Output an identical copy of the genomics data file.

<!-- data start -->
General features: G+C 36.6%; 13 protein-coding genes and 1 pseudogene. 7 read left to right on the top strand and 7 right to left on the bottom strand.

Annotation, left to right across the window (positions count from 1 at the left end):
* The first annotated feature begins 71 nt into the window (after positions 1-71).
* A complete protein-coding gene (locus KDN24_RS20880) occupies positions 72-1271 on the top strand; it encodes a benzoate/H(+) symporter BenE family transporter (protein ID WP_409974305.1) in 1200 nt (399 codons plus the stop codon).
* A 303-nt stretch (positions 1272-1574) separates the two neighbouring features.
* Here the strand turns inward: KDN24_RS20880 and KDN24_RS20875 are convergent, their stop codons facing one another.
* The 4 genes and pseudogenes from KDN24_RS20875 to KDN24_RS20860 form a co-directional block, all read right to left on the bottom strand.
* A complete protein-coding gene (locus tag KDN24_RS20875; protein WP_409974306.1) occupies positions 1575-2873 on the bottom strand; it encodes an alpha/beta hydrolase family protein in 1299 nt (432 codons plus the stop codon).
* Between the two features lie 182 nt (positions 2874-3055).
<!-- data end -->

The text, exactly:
General features: G+C 36.6%; 13 protein-coding genes and 1 pseudogene. 7 read left to right on the top strand and 7 right to left on the bottom strand.

Annotation, left to right across the window (positions count from 1 at the left end):
* The first annotated feature begins 71 nt into the window (after positions 1-71).
* A complete protein-coding gene (locus KDN24_RS20880) occupies positions 72-1271 on the top strand; it encodes a benzoate/H(+) symporter BenE family transporter (protein ID WP_409974305.1) in 1200 nt (399 codons plus the stop codon).
* A 303-nt stretch (positions 1272-1574) separates the two neighbouring features.
* Here the strand turns inward: KDN24_RS20880 and KDN24_RS20875 are convergent, their stop codons facing one another.
* The 4 genes and pseudogenes from KDN24_RS20875 to KDN24_RS20860 form a co-directional block, all read right to left on the bottom strand.
* A complete protein-coding gene (locus tag KDN24_RS20875; protein WP_409974306.1) occupies positions 1575-2873 on the bottom strand; it encodes an alpha/beta hydrolase family protein in 1299 nt (432 codons plus the stop codon).
* Between the two features lie 182 nt (positions 2874-3055).